At one point in her shooting career, Lisa Munson was a small woman with a large handgun.
A certain percentage of her male peers would smile at her with that, "Hey, little lady — sure you can handle that big ol’ pistol?" look in their eyes.
But that was a long time before Munson and her big ol’ $2,000, semi-automatic, .40-caliber, 20-round, Strayer-Voight won a trophy nearly as tall as she is, for firing her way to the U.S. Practical Shooting Association’s Limited National Ladies’ Championship last summer in Pennsylvania.
At 5 feet, 3 inches, and about 125 pounds, the Marysville-area mother of two is still small, and she still shoots a large handgun, but as she says, "I’ve at last become genderless, and that’s a very satisfying thing — to be able to compete on reasonably equal footing with the men.
"I’ve seen their attitudes change over the years, and actually, it’s a hoot."
The 39-year-old member of the Marysville Rifle Club has been competing for 13 years, and her specialty is "Action Pistol," an event which combines speed — both in shooting and in physically moving through a course — with accuracy.
Munson calls the timed event "an obstacle course for pistol shooters," or the "NASCAR of the shooting sports." It can involve four or five different shooting positions and from three to four shots or up to 20 or 30 shots at each position, during a "course of fire."
A set formula decides the winner, based on elapsed time and a hits/misses point system. Shooting positions can involve different scenarios, with walls, barricades, and so forth, and no two courses are the same. If a shooting position is going to involve more than her pistol’s 20-round capacity, Munson says she must reload on the run.
If the course is never the same, the targets are standardized 8-inch circles and 6-inch squares, plus a few falling metal targets thrown in. Shooting distances can be from arm’s length to 50 yards.
It’s something like cowboy shooting with racier equipment, Munson says, and it sounds a little like the old combat shooting courses shown in so many movies over the last 10 years.
"That’s where the roots are, but we’re trying to get away from the combat image," Munson says. "These days, it’s more rooted in learning to use a firearm and use it safely, efficiently, under a wide range of conditions."
Women can be — and are — very competitive in this sport, Munson says. Some 500 women competed at the nationals this year, most from their mid-30s to mid-50s.
"We give up a little to the men in upper body strength," she says, "but that’s a relatively minor factor. While some women in the sport are intensely competitive, a lot more say, ‘I have firearms at home and I want to be comfortable with them, not necessarily a national champion or anything.’ "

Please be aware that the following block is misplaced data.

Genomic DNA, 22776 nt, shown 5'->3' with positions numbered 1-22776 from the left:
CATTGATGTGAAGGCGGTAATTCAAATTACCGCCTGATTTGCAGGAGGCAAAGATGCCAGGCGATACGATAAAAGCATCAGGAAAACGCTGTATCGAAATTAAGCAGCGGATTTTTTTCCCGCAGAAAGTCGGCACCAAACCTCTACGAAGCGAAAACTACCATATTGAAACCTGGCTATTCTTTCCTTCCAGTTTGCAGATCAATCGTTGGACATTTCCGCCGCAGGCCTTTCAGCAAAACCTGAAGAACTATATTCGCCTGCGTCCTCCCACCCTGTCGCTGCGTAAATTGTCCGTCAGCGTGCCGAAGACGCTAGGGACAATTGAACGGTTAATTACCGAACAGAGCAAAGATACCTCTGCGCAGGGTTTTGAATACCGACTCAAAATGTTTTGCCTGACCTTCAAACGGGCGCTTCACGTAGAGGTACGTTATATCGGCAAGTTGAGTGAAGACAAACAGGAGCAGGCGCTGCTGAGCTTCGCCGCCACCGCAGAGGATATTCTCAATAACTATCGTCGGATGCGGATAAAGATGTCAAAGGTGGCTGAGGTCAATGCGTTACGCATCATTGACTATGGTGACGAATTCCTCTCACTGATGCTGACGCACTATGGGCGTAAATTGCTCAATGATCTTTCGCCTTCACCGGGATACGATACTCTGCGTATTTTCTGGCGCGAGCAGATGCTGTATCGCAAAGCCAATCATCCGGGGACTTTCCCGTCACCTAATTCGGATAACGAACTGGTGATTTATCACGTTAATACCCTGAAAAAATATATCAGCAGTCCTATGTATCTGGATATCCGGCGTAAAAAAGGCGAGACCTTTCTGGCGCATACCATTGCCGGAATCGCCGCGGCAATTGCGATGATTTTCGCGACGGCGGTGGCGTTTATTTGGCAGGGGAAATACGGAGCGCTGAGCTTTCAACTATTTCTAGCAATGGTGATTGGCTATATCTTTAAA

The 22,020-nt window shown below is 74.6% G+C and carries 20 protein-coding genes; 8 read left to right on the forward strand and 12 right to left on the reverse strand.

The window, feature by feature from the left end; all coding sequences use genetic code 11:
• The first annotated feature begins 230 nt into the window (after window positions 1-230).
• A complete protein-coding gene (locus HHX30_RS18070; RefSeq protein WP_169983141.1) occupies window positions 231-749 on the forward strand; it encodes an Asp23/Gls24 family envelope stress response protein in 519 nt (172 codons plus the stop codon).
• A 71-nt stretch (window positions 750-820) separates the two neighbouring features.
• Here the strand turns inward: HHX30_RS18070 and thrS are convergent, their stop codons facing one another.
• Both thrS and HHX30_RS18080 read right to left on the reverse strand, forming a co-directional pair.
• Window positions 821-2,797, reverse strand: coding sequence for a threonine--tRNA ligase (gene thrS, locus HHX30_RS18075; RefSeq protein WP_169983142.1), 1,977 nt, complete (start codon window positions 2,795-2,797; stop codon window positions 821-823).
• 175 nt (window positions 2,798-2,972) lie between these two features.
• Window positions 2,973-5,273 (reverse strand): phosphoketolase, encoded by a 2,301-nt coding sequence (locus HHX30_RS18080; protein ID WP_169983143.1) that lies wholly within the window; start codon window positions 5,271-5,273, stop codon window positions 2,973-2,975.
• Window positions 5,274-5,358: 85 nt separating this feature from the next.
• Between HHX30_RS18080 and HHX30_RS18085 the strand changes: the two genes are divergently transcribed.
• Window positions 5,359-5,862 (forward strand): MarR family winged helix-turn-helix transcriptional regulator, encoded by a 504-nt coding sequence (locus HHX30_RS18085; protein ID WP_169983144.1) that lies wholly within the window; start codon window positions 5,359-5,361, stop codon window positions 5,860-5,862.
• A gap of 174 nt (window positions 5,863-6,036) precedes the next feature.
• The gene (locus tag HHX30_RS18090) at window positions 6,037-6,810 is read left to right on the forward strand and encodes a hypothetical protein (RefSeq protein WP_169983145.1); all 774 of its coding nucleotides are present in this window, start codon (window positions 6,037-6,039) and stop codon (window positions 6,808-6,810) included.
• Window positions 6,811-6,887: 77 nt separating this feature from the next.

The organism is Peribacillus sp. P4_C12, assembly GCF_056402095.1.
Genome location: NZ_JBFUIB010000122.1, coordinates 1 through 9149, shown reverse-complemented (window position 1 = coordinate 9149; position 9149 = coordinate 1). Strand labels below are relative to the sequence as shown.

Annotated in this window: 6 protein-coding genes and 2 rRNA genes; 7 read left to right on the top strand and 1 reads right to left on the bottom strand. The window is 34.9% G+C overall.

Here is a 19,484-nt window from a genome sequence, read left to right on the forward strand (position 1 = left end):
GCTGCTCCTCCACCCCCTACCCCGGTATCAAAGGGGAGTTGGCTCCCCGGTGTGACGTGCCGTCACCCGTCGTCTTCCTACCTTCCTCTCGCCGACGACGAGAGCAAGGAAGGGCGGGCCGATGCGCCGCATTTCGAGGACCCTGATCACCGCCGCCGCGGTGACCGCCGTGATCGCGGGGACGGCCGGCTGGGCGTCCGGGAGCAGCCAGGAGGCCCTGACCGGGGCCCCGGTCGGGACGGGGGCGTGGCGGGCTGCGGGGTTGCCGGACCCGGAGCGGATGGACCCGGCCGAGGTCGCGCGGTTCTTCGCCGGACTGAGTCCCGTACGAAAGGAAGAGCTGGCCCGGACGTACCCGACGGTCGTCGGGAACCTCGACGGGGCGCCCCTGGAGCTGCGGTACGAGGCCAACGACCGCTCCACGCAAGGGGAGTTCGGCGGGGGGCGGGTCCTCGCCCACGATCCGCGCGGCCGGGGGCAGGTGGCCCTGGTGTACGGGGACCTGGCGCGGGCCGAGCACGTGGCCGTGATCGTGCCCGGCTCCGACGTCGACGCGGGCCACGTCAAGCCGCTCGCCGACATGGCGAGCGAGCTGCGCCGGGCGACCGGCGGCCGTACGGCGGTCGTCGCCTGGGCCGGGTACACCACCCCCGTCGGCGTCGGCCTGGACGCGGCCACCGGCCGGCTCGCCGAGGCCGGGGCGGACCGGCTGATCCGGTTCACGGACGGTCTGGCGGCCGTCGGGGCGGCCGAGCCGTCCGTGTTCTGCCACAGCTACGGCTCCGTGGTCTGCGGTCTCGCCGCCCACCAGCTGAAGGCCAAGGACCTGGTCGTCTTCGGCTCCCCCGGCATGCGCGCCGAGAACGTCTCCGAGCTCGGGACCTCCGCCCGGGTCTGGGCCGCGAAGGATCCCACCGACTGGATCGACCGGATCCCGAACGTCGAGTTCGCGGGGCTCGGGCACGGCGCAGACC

The shooting sports in general appeal to a lot of women, Munson says, noting that in military competition last year at Camp Perry, the best high-power rifle shooter was a woman.
Always an aggressive, competitive, tomboy type, Munson says she met her future husband, Eric (now a computer hardware engineer at Hewlett-Packard), while she was in junior high school in West Seattle, and they were both members of a community shooting club there.
"We were both shooting smallbore rifle, we dated, and eventually married and moved onward and upward, shootingwise," she says. "We both shot action pistol for a while. I stayed with it, but Eric went back to his first love, shotgun, and he’s active in that."
Munson says there are over 15,000 organized participants, men and women, in the sport around the world, in over 60 countries, and a world championship is held every three years. Last year it was in the Philippines, where Munson placed 11th. There are a half-dozen clubs around Puget Sound for shooting action pistol, but California and Arizona are the West coast hot spots. Illinois has hosted several U.S. championships, and the sport is also popular in Texas, Florida, and in the Las Vegas area.
"It’s a very diverse group," Munson says. "Around here we have the obvious interest — military and law enforcement people — but also housewives, doctors, Microsoft millionaires, blue-collar laborers, the whole range. I shot once in Canada with a woman in her 70s."
Munson says she was lucky enough to be able to shoot year-around for about eight years, popping probably 15,000 to 20,000 rounds a year, but now takes a couple of months off during the winter. "It’s nice to be with the family during the holidays, and it helps hold down the burn-out factor," she says.
Being handy with a semi-automatic has provided many benefits for her over the years, she says, but two primary ones come to mind.
"I did the stay-at-home mom thing," she says, "and while I would do it again in a minute, I think shooting saved my sanity. It gave me a break from the routine, one I thoroughly enjoyed, and let me be me. Besides that, we took the kids (a boy, now 15, and a girl, now 18) with us and made it an educational experience for them. We traveled as a family all over the country and took them to the Smithsonian, for instance, when there was an event in the D.C. area."
The other major benefit, she says, involves her status as a sort of semi-professional athlete.
"I have been successful enough to have sponsors," she says. "That pays for my equipment and competition costs, giving us, in effect, six weeks a year of relatively free travel."
Marysville Rifle Club spokesman Dan Lester says the club shoots action pistol every third Sunday of the month, from about 10 a.m. to 2 or 3 p.m. Visitors are welcome, he says, but should bring eye and hearing protection with them. The club contact for action pistol is Erick Wilson, at 360-691-1866. To reach the club range, take the Smokey Point exit (No. 206) off the freeway, drive west through Lakewood to the first stop sign, turn right and go another mile or so, watching for the range sign on the right before reaching Lake Ki.
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